After serving almost eight years in the Marine Corps, veteran and first-year NOVA student Dylan Hoffstatter is working toward another one of his childhood dreams. Growing up in Wisconsin, he wanted to do two things: join the Marine Corps and study medicine.
Dylan knew from the beginning that these two things didn’t go together, considering there are no medical positions in the Marine Corps. But that hasn’t stopped him from charging forward to achieve his goals.
“I knew going into it, that what I did with the Marine Corps was not going to go into what I wanted to do after. But I did it anyway,” Dylan said. “Now that I’m out, I’m going to school and I want to get my first degree in science and kinesiology. From there, I want to go to medical school and eventually become a plastic surgeon.”
Dylan’s determination and kind spirit are two characteristics that make him a perfect candidate for Veteran of the Month for December, according to Military and Veteran Program Adviser La Chante Thomas.
“Dylan comes by the office and he’s just really friendly. We see Dylan and we know his name and he knows us,” Thomas said. “He’s a cool guy and he represents the military and NOVA very well. He has a good personality and he’s a good first candidate for Veteran of the Month.”
Dylan moved to Virginia after he received a recommendation from a friend who also said he should get his start in his education career at NOVA. Dylan admits he had a rough start because going from the military to the classroom is an adjustment and he didn’t visit the veterans’ office as often except to register for classes. But once he started visiting more frequently, he realized how much the office provides to veterans who are adjusting to college and civilian life.
“I didn’t come to this office very often for anything except when I was initially setting up. That was a big mistake,” he said. “Now I know, after being here for almost a year, that if there are any questions I have about literally anything that has to do with this school or anything that veterans would struggle with when they first get out [of the military], they can help or point you in the right direction of someone who can help.”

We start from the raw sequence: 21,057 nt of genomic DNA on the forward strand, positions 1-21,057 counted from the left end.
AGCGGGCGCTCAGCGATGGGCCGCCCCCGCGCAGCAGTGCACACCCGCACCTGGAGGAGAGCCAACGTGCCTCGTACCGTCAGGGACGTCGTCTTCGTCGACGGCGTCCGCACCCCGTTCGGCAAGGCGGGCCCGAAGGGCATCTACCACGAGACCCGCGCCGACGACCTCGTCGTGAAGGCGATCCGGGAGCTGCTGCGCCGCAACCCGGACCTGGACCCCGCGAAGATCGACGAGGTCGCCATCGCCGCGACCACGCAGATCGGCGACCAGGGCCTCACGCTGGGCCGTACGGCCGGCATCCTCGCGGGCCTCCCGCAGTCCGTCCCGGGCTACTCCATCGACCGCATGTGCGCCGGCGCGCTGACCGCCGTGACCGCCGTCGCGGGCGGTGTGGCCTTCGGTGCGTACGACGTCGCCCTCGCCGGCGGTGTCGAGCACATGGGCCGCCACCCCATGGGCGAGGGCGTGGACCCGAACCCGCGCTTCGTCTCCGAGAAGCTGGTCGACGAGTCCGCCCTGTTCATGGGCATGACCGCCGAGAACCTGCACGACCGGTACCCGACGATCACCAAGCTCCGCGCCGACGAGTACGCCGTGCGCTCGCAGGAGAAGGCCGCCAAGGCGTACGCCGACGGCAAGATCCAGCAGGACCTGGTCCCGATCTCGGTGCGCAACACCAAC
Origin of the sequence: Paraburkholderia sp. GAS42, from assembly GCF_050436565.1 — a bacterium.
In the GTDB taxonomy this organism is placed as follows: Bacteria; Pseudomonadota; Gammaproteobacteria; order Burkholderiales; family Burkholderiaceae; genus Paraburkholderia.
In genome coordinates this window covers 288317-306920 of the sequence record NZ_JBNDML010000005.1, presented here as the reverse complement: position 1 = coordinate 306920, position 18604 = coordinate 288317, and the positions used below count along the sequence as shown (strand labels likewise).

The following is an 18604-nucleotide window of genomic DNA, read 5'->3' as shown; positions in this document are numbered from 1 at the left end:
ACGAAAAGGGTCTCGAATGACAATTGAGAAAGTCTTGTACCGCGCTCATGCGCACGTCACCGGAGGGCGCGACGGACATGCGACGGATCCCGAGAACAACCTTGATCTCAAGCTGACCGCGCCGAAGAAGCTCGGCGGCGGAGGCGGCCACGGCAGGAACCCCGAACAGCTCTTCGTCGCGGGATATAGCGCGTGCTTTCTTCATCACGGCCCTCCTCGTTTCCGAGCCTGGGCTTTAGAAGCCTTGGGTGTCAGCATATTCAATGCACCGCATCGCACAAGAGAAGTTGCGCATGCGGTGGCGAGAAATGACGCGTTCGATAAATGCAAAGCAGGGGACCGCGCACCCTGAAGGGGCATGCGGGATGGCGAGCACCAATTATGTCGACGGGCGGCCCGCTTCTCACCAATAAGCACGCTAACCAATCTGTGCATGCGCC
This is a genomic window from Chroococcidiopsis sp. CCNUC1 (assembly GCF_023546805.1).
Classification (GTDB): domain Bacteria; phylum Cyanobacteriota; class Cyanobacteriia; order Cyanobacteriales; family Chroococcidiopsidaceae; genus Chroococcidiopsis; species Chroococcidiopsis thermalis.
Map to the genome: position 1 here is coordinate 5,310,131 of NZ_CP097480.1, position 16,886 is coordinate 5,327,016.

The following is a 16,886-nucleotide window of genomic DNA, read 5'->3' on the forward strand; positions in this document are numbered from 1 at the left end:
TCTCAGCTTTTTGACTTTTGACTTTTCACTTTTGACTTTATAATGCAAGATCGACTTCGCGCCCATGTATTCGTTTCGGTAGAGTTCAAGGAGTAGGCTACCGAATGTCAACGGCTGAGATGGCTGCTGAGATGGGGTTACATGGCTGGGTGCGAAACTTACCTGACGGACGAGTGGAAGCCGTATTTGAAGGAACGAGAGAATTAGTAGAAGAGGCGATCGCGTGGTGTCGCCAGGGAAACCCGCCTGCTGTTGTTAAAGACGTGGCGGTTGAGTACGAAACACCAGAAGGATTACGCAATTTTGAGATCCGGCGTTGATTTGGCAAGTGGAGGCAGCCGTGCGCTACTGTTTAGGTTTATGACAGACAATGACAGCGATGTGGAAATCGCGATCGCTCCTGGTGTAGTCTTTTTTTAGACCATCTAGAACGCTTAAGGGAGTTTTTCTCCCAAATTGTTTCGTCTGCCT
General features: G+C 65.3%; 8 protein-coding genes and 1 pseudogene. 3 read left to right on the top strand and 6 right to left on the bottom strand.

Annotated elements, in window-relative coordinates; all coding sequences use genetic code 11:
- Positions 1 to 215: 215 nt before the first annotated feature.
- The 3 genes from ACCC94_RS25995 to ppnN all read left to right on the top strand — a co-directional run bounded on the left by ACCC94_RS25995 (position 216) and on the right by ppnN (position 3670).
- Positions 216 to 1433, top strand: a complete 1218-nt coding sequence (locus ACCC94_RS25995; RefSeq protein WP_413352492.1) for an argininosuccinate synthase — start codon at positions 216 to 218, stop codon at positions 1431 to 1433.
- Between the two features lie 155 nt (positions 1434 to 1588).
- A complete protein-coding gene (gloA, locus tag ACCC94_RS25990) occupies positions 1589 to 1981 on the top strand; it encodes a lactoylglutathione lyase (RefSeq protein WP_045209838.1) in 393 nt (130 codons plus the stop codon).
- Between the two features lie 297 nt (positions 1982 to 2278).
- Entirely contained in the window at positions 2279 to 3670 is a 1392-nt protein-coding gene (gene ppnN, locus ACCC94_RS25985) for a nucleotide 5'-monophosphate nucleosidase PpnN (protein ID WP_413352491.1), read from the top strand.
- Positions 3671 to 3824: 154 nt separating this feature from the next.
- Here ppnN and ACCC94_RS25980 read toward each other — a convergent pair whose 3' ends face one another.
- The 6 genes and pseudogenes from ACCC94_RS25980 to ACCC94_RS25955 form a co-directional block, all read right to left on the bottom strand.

While some of the basic prerequisites are like taking “baby steps,” Dylan said he recognizes that many veterans have mastered a number of skills in the military and can fly right through those classes before moving on to core classes for their degree programs. NOVA’s class size is also something Dylan believes is very helpful in the educational process.
“Here at NOVA, the class sizes are great. Several of my classes I’ve had, there were around 15 students,” Dylan said. “For the instructor-student time, that’s great because they can take time to work out things with you individually.”
Thomas said it’s important to distribute information to veterans so they know the office at the Annandale Campus is welcoming and there to help them with anything they need. She said she wanted to start recognizing a veteran each month to show they’re appreciated and give other students and veterans the opportunity to get to know who they are.
“There’s so much more to veterans than anybody walking on campus knows. At some point, they have all served the country – meaning they’ve granted us freedoms,” she said passionately. “The least we can do is find out who they are, where they’ve served, some things about them, what they like to do in their spare time, how they like it here at NOVA and who they’re interacting with. I have a love for veterans, and it’s also important we know who they are and treat them with respect.”
Dylan advises veterans who are thinking about pursuing a degree to go for it and don’t wait or put it off for another time.
“Don’t hesitate. Don’t wait. If you’re thinking about going to school, just do it. Because if you put it off and put it off, you’re more than likely not going to want to go,” he said. “I know this, because even though I’m here now, I’ve been tempted to just stop and get a full-time job. If you do that, you’re not going to continue. If you want an education, go strong into it.”
Media Contact: Raytevia Evans | 703.425.5839 | email@example.com
Northern Virginia Community College is the largest institution of higher education in the Commonwealth of Virginia and one of America's largest community colleges. NOVA enrolls more than 75,000 students at its six campuses in Alexandria, Annandale, Loudoun, Manassas, Springfield and Woodbridge, and through the Extended Learning Institute. For more information about NOVA and its programs or services, call 703-323-3000 or visit the College's Web site, www.nvcc.edu.